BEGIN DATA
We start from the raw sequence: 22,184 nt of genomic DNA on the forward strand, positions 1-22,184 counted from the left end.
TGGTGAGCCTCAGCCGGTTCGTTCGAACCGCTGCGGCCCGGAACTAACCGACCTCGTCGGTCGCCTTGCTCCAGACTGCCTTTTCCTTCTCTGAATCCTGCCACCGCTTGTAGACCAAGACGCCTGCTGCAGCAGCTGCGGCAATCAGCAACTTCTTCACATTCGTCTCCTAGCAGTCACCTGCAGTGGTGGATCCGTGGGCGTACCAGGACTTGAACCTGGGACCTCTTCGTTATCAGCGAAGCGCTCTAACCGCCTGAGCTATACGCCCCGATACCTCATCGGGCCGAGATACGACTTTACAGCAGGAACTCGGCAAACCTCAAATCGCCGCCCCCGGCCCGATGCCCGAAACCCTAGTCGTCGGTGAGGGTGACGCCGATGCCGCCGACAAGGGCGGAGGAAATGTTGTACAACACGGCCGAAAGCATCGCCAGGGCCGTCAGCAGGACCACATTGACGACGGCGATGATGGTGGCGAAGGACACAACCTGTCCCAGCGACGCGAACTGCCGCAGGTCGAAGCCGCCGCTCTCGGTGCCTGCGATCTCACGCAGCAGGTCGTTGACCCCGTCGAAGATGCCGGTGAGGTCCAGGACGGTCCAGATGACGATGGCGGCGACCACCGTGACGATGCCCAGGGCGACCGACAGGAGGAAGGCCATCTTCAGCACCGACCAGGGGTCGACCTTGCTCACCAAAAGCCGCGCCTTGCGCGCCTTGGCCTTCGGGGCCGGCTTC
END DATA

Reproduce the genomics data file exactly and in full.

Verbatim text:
We start from the raw sequence: 22,184 nt of genomic DNA on the forward strand, positions 1-22,184 counted from the left end.
TGGTGAGCCTCAGCCGGTTCGTTCGAACCGCTGCGGCCCGGAACTAACCGACCTCGTCGGTCGCCTTGCTCCAGACTGCCTTTTCCTTCTCTGAATCCTGCCACCGCTTGTAGACCAAGACGCCTGCTGCAGCAGCTGCGGCAATCAGCAACTTCTTCACATTCGTCTCCTAGCAGTCACCTGCAGTGGTGGATCCGTGGGCGTACCAGGACTTGAACCTGGGACCTCTTCGTTATCAGCGAAGCGCTCTAACCGCCTGAGCTATACGCCCCGATACCTCATCGGGCCGAGATACGACTTTACAGCAGGAACTCGGCAAACCTCAAATCGCCGCCCCCGGCCCGATGCCCGAAACCCTAGTCGTCGGTGAGGGTGACGCCGATGCCGCCGACAAGGGCGGAGGAAATGTTGTACAACACGGCCGAAAGCATCGCCAGGGCCGTCAGCAGGACCACATTGACGACGGCGATGATGGTGGCGAAGGACACAACCTGTCCCAGCGACGCGAACTGCCGCAGGTCGAAGCCGCCGCTCTCGGTGCCTGCGATCTCACGCAGCAGGTCGTTGACCCCGTCGAAGATGCCGGTGAGGTCCAGGACGGTCCAGATGACGATGGCGGCGACCACCGTGACGATGCCCAGGGCGACCGACAGGAGGAAGGCCATCTTCAGCACCGACCAGGGGTCGACCTTGCTCACCAAAAGCCGCGCCTTGCGCGCCTTGGCCTTCGGGGCCGGCTTC